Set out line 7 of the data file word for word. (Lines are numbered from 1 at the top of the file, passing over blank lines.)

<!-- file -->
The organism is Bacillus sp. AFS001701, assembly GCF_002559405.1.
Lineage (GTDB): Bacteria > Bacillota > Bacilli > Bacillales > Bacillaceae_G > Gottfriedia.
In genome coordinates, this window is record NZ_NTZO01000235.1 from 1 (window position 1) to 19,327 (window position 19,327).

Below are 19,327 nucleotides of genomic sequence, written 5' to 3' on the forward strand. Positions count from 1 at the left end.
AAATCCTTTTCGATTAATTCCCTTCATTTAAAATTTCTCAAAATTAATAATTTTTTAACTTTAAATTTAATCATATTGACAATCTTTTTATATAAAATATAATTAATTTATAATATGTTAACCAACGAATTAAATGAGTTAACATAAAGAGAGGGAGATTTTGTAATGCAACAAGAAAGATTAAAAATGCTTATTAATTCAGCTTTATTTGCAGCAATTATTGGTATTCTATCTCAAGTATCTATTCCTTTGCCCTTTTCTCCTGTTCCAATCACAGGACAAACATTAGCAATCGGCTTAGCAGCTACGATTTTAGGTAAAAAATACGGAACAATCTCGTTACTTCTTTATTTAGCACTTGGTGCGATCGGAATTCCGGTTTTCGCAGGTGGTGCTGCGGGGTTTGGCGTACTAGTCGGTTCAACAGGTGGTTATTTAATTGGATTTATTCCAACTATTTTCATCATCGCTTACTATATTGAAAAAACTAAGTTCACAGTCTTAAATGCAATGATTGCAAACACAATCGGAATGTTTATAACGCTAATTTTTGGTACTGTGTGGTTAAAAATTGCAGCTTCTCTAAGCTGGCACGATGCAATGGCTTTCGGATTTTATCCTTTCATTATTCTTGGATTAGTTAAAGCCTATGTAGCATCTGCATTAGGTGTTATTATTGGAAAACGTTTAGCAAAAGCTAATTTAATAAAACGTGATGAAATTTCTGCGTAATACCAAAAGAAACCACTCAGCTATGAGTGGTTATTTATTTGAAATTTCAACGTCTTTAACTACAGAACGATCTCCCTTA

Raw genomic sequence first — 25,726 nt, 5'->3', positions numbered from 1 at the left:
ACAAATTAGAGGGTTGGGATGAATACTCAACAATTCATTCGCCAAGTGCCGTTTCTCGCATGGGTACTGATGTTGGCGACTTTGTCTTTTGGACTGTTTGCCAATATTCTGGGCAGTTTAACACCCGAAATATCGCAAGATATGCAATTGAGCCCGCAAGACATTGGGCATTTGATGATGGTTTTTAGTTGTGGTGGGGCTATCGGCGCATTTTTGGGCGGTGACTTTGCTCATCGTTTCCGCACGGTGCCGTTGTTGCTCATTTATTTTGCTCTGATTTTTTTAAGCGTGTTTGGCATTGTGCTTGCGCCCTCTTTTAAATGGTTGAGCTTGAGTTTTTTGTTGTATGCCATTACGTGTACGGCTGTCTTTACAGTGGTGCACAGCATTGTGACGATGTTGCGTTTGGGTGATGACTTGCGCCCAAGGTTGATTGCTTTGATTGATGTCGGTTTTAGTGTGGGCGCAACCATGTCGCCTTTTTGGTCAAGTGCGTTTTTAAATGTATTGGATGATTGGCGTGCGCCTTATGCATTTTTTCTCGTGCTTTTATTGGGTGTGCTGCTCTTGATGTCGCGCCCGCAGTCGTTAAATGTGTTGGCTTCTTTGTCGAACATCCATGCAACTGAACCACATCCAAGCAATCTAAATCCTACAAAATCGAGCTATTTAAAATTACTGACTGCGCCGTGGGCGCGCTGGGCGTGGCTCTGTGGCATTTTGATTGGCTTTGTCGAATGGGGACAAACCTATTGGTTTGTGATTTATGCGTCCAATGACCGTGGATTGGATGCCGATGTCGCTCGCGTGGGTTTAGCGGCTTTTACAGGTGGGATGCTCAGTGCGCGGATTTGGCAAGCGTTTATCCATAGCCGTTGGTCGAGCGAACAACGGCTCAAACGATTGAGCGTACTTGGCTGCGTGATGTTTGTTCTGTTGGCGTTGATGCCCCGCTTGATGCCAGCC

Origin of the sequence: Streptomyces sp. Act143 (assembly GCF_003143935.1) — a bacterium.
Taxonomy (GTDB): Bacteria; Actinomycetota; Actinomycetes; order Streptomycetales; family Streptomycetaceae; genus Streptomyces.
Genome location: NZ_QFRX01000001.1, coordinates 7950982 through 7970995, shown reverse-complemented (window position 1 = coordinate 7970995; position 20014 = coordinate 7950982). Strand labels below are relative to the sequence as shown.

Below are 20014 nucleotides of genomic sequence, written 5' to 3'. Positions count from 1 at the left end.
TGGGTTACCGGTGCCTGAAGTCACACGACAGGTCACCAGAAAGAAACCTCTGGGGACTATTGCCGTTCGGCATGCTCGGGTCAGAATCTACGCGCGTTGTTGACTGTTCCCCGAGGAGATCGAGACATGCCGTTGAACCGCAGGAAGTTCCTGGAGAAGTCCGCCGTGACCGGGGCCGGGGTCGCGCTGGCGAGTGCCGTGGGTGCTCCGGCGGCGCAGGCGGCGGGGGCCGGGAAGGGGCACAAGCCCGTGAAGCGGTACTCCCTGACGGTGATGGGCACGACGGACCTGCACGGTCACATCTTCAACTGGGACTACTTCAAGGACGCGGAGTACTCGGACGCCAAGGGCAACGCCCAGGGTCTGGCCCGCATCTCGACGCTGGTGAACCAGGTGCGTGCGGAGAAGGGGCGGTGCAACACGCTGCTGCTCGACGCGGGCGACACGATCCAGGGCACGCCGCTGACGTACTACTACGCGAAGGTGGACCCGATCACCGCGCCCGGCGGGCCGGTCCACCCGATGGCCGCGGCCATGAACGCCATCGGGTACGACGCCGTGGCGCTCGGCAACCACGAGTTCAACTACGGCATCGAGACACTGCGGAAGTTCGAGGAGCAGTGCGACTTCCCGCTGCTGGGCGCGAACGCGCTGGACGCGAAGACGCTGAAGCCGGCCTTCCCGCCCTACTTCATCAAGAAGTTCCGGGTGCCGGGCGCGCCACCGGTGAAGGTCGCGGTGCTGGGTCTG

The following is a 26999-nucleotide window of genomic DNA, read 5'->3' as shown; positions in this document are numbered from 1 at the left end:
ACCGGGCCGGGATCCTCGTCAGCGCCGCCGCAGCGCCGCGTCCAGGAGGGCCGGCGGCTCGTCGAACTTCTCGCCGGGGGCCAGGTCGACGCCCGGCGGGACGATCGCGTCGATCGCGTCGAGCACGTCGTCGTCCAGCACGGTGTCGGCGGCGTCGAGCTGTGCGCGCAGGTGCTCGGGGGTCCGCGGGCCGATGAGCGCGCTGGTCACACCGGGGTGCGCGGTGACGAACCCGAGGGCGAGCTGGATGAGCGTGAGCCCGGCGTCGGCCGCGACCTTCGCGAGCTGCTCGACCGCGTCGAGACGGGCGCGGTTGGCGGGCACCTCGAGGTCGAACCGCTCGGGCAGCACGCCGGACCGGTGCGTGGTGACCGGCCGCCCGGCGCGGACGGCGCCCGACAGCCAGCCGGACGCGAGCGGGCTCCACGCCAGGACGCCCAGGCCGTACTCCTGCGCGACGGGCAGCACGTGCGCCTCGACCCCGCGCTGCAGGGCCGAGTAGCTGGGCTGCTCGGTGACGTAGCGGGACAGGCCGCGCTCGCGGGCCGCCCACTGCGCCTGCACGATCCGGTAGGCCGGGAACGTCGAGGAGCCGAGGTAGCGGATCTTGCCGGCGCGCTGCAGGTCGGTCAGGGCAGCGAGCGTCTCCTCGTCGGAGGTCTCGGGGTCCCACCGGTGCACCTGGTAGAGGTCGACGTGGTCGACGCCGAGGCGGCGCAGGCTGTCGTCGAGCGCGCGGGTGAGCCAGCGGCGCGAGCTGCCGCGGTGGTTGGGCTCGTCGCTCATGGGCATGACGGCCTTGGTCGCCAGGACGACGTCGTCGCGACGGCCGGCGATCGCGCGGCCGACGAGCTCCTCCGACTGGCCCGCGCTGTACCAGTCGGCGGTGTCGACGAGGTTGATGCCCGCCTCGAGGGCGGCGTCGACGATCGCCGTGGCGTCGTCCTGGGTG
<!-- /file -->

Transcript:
ACAAATTAGAGGGTTGGGATGAATACTCAACAATTCATTCGCCAAGTGCCGTTTCTCGCATGGGTACTGATGTTGGCGACTTTGTCTTTTGGACTGTTTGCCAATATTCTGGGCAGTTTAACACCCGAAATATCGCAAGATATGCAATTGAGCCCGCAAGACATTGGGCATTTGATGATGGTTTTTAGTTGTGGTGGGGCTATCGGCGCATTTTTGGGCGGTGACTTTGCTCATCGTTTCCGCACGGTGCCGTTGTTGCTCATTTATTTTGCTCTGATTTTTTTAAGCGTGTTTGGCATTGTGCTTGCGCCCTCTTTTAAATGGTTGAGCTTGAGTTTTTTGTTGTATGCCATTACGTGTACGGCTGTCTTTACAGTGGTGCACAGCATTGTGACGATGTTGCGTTTGGGTGATGACTTGCGCCCAAGGTTGATTGCTTTGATTGATGTCGGTTTTAGTGTGGGCGCAACCATGTCGCCTTTTTGGTCAAGTGCGTTTTTAAATGTATTGGATGATTGGCGTGCGCCTTATGCATTTTTTCTCGTGCTTTTATTGGGTGTGCTGCTCTTGATGTCGCGCCCGCAGTCGTTAAATGTGTTGGCTTCTTTGTCGAACATCCATGCAACTGAACCACATCCAAGCAATCTAAATCCTACAAAATCGAGCTATTTAAAATTACTGACTGCGCCGTGGGCGCGCTGGGCGTGGCTCTGTGGCATTTTGATTGGCTTTGTCGAATGGGGACAAACCTATTGGTTTGTGATTTATGCGTCCAATGACCGTGGATTGGATGCCGATGTCGCTCGCGTGGGTTTAGCGGCTTTTACAGGTGGGATGCTCAGTGCGCGGATTTGGCAAGCGTTTATCCATAGCCGTTGGTCGAGCGAACAACGGCTCAAACGATTGAGCGTACTTGGCTGCGTGATGTTTGTTCTGTTGGCGTTGATGCCCCGCTTGATGCCAGCC